Though perfmon "\SQLServer:Resource Pool Stats(default)\Avg Disk Read IO (ms)" is a very convenient measure, I don't have much confidence in it right now.
Reviewing recent observations, this graph stood out to me.
I am typically very careful with database layout, to optimize for the high IOPs, high outstanding IO workloads I test. A graph with no correlation between read IOPs and read service time is intriguing.
And I admit I spent too much time investigating exotic theories before I returned to a fundamental question: how confident am I in what is measured?
In this VM (the only VM active on the physical server), SQL Server is the sole significant resource consumer. In this workload, the default resource pool was the sole significant busy pool.
So I can compare measurements of the SQL Server Resource Governor pool to server-wide measurements.
That looks pretty tight. I expect server-wide read IOPs to sometimes exceed SQL Server read IOPs due to perfmon and other small consumers on the server. SQL Server read IOPs are sometimes reported slightly higher than server-wide read IOPs. I'm not too troubled by the level of difference I've seen, though.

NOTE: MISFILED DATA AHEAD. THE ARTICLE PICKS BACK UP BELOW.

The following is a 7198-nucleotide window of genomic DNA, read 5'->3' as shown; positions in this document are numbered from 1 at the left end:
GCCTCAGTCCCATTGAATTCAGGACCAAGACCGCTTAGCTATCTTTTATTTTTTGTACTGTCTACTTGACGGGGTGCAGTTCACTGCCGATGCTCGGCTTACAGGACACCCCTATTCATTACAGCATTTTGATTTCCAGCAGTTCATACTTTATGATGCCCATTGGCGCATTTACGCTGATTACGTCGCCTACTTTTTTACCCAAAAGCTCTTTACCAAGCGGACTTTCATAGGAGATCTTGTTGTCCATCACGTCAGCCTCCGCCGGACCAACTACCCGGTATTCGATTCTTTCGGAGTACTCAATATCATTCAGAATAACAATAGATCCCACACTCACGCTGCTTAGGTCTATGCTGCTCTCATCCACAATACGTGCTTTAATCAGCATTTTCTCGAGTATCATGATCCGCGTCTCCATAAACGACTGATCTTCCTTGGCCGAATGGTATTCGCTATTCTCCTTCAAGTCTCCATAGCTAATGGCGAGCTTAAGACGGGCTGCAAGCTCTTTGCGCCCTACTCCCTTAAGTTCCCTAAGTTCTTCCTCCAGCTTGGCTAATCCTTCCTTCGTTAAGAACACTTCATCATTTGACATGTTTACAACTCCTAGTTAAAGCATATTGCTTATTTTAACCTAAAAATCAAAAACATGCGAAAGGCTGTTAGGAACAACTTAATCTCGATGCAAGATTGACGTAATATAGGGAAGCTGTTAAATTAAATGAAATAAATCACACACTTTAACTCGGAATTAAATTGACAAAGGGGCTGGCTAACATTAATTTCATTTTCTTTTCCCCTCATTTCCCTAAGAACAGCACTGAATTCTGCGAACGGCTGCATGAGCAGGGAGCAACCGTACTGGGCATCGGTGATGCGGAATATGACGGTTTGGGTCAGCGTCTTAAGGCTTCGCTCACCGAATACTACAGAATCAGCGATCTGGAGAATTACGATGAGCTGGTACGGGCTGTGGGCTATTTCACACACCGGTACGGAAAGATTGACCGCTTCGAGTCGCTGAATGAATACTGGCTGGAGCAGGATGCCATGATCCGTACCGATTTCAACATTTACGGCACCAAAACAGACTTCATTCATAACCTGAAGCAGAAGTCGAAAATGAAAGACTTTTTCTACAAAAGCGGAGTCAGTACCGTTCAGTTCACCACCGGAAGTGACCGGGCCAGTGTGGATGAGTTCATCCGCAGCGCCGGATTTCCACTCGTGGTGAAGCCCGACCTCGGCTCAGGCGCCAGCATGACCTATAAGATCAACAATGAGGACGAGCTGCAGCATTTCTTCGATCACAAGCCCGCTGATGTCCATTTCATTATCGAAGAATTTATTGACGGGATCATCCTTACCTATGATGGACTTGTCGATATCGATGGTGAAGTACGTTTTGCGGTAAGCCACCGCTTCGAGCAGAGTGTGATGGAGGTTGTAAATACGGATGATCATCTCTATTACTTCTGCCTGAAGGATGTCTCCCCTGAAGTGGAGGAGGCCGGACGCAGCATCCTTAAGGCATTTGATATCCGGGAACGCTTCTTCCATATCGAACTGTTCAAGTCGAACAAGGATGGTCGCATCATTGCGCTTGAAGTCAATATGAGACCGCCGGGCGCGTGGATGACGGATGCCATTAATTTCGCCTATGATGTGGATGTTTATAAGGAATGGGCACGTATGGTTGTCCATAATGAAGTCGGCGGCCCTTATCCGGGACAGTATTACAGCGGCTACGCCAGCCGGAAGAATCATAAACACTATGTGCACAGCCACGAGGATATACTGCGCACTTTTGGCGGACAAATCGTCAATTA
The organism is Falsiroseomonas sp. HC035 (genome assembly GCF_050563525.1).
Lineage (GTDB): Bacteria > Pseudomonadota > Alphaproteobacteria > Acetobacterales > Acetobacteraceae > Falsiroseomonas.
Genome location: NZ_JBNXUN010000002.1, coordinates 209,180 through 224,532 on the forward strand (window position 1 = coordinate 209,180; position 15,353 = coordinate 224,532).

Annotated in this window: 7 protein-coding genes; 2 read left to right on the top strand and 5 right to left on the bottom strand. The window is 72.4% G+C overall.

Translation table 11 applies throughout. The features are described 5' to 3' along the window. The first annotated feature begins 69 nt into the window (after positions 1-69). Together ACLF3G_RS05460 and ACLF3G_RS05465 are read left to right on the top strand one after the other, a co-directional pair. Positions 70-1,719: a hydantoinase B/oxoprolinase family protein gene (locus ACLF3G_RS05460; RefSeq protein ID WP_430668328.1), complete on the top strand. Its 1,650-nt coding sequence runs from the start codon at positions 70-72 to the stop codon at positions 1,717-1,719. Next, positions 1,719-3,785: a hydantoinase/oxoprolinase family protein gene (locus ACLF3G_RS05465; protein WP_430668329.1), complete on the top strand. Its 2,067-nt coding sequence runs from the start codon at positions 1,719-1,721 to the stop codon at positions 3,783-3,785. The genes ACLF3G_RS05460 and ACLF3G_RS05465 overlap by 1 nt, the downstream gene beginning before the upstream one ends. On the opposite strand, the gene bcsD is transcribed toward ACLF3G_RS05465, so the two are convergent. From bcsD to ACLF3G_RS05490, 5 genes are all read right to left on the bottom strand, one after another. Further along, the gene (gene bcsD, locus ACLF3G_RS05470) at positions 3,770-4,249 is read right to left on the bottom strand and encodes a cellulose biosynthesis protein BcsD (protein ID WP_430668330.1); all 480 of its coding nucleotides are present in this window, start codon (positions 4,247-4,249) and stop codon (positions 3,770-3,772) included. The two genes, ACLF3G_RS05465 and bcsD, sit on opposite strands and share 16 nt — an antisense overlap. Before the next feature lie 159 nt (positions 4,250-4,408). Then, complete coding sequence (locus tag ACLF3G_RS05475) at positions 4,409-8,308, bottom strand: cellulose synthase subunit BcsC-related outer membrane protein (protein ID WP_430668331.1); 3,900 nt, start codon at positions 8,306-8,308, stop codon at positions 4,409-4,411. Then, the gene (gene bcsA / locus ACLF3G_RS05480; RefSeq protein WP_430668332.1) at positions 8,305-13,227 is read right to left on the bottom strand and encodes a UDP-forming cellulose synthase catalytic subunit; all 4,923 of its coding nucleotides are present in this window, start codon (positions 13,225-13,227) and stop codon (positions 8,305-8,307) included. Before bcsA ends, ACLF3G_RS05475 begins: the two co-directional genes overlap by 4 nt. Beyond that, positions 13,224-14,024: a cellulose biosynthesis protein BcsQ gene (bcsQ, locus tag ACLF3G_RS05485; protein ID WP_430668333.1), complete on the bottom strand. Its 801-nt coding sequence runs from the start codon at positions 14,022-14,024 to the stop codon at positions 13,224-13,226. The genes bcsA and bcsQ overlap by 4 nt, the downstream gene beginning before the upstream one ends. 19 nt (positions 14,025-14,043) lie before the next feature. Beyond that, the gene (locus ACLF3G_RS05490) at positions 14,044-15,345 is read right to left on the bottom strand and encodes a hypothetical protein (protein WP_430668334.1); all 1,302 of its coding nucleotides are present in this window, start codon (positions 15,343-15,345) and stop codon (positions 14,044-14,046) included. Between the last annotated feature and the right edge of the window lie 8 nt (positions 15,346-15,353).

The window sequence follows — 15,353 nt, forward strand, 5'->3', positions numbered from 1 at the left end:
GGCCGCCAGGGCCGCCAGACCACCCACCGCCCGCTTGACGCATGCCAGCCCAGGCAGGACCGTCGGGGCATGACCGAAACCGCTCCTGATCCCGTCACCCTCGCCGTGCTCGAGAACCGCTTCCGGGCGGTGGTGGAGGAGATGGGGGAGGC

Different story when considering read service times.
Blimey! That doesn't square at all. This workload was active over 8 LUNs for the active user database primary filegroup data files with a separate txlog LUN, and 2 LUNs for tempdb database data files with a separate txlog LUN. Maybe if I look at the maximum read service time across all of those LUNs I'll make better sense of the situation?
Younger me would probably take some time to dig into this. But I'm old, and jaded. Just gonna report to Microsoft the same thing I'll tell you:
"\SQLServer:Resource Pool Stats(default)\Avg Disk Read IO (ms)" can't be trusted.
I'll update this post someday if I see that change.